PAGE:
Pop-up restaurant! The word is so hot it hurts. Still a fairly new concept in Oslo, although the trend is slowly and steadily growing thanks to influence from cities like Copenhagen and Stockholm. Svinepels is a new pop-up restaurant that caught our interest earlier this year. When they announced a dinner at Seeds in Oslo a month ago, with a 10-course tasting menu and drinks to match, we just had to go check it out. Seeds is a backyard bar and club, and is part of Mesh - the coworking space in Tordenskiolds gate. They have a lot of events, concerts and DJs playing. The musical element of this evening was Jay Nemor.
Svinepels consist of Magnus StÃ¸re and Even RÃ¸mo. Neither of them are educated chefs, they're simply two friends interested in food and fascinated by the modern restaurant experience. Eating out has become almost theatrical in execution. The experiments in the Svinepels kitchen are based on the latest trends that Magnus and Even pick up from the top restaurants around the world. Both in terms of ingredients and presentation.
This specific evening had the coming of spring as topic, and was a reflection of Mother Earth facing the Northern hemispehere toward the sun and all the life that wakes from hibernation. Martin Kloster from Moestue Grape Selection attended the event and served drinks to match each course.
"Risotto kan vÃ¦re godt, men husmÃ¸dre vet bedre" - Porridge of grains with carrot and VÃ¤sterbotten cheese. We ate a nordic risotto at RelÃ¦ in Copenhagen last summer, which inspired us to make our own recipe of sunflower seed risotto as well. You'll find it on the blog. A nice twist from Svinepels to use Swedish cheese in stead of parmesan.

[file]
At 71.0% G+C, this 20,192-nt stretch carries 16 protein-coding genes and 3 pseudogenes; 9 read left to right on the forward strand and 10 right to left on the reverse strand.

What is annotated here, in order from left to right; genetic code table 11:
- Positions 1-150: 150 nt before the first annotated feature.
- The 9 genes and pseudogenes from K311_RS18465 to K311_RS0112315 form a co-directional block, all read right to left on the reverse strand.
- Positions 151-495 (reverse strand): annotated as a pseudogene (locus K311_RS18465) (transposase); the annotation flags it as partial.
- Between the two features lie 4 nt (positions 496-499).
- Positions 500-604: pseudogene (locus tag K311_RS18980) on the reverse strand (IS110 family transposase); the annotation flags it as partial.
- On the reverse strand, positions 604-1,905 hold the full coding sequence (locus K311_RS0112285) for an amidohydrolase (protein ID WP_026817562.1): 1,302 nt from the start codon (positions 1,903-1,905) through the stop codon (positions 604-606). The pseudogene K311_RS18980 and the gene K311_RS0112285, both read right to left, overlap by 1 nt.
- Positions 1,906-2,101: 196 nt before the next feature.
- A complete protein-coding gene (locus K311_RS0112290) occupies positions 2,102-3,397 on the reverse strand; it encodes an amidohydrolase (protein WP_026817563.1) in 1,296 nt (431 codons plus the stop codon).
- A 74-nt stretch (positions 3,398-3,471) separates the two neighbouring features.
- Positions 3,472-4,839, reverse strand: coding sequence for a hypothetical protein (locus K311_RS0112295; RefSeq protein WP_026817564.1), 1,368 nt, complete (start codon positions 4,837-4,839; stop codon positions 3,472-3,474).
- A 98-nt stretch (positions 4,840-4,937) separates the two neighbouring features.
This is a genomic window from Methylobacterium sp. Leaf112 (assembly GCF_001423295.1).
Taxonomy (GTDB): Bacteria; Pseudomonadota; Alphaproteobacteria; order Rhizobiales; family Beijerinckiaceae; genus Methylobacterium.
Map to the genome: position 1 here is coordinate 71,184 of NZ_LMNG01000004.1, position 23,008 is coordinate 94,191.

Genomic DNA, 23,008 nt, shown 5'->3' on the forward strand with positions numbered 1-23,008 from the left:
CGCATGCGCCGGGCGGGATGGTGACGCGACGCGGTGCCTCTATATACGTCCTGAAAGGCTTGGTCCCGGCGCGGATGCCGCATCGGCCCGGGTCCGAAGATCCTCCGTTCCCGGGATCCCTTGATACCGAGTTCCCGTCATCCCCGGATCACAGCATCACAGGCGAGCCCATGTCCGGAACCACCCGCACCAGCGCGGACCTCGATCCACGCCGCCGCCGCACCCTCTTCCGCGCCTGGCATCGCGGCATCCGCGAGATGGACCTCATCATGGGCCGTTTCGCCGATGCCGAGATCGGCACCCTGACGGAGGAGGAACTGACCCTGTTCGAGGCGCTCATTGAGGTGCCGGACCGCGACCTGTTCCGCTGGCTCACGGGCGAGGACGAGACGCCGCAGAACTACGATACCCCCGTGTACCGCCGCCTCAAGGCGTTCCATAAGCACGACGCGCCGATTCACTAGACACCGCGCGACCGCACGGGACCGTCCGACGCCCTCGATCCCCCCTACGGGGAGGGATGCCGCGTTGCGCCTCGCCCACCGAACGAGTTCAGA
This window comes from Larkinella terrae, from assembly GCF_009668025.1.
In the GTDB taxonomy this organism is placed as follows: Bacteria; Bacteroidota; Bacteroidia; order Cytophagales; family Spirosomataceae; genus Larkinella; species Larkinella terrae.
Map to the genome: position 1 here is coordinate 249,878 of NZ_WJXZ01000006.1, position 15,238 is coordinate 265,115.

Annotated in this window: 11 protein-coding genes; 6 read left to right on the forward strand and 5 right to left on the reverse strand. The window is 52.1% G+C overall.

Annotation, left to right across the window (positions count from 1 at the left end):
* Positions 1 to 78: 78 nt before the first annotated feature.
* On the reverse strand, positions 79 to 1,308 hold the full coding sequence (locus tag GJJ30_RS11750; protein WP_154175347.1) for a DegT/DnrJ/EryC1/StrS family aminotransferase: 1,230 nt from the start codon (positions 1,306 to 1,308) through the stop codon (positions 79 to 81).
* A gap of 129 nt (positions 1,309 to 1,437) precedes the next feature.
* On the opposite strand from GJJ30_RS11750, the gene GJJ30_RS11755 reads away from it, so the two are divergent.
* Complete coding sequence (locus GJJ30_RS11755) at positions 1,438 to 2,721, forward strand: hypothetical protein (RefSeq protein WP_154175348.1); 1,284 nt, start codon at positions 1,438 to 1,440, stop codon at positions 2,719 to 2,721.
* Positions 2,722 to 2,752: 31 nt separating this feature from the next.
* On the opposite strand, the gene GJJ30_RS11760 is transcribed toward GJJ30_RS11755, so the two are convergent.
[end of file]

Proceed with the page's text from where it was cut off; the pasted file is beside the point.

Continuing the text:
"De de franske kaller petir four, som egentlig bare er munch" - Brown cheese tart, freeze dried apple and macaron with seabuckthorn. Maaemo serves a brown cheese tart too, but this was more similar to a traditional cheese cake and very tasty! Seabuckthorn taste amazing and Svinepels has obviosuly gathered that it is very trendy as well.
Svinepels pop-up was a nice experience. The food, the drinks and the music put together made it a great evening. We wish the team good luck with future events, and encourage them to work even more with the flavors and contrast, but also the presentation of each dish. In terms of price they match restaurants in Oslo like Kontrast, Pjoltergeist and Bon Lio. That means expectations from guests are pretty high as well.
Inspired by our class at Kulinarisk Akademi, and the fact that it is asparagus season (!), we decided to make Asparagus with Hollandaise sauce. Since we don't have a sous-vide cooker, even though we would like one, we had to do it the traditional way. However, we will explain both methods.
(serves 4 people)
4 white asparagus
4 green asparagus
250 g Røros butter
2 egg yolks
1 tbsp balsamic vinegar
A squeeze of lemon juice
A pinch of Maldon salt
1 tbsp pumpkin seeds
Here's how you break it (the asparagus) down
Start by peeling the asparagus, at least the lower part. Snap off the lower part of each asparagus. If you hold it with both hands and start bending, it will snap where it naturally should.
Bring water to boil in a pot. Cook the green asparagus for 2 minutes, and the white asparagus for 4 minutes. Transfer them directly to ice water after the minute marks, to stop the cooking process.
Hollandaise sauce the traditional way:
Melt the butter in one pot*, and bring water to boil in another pot. Set the butter aside, and turn of the heat from the pot with boiling water. Whisk the egg yolks until creamy in a heat proof glass bowl. Place the bowl over the warm water. Slowly start adding melted butter while you whisk heavily. One drop at a time to begin with, and a steady stream once it starts getting the right consistency. Taste with a squeeze of lemon, the balsamic vinegar and Maldon salt. Add a few drops of water if the consistency is too thick still.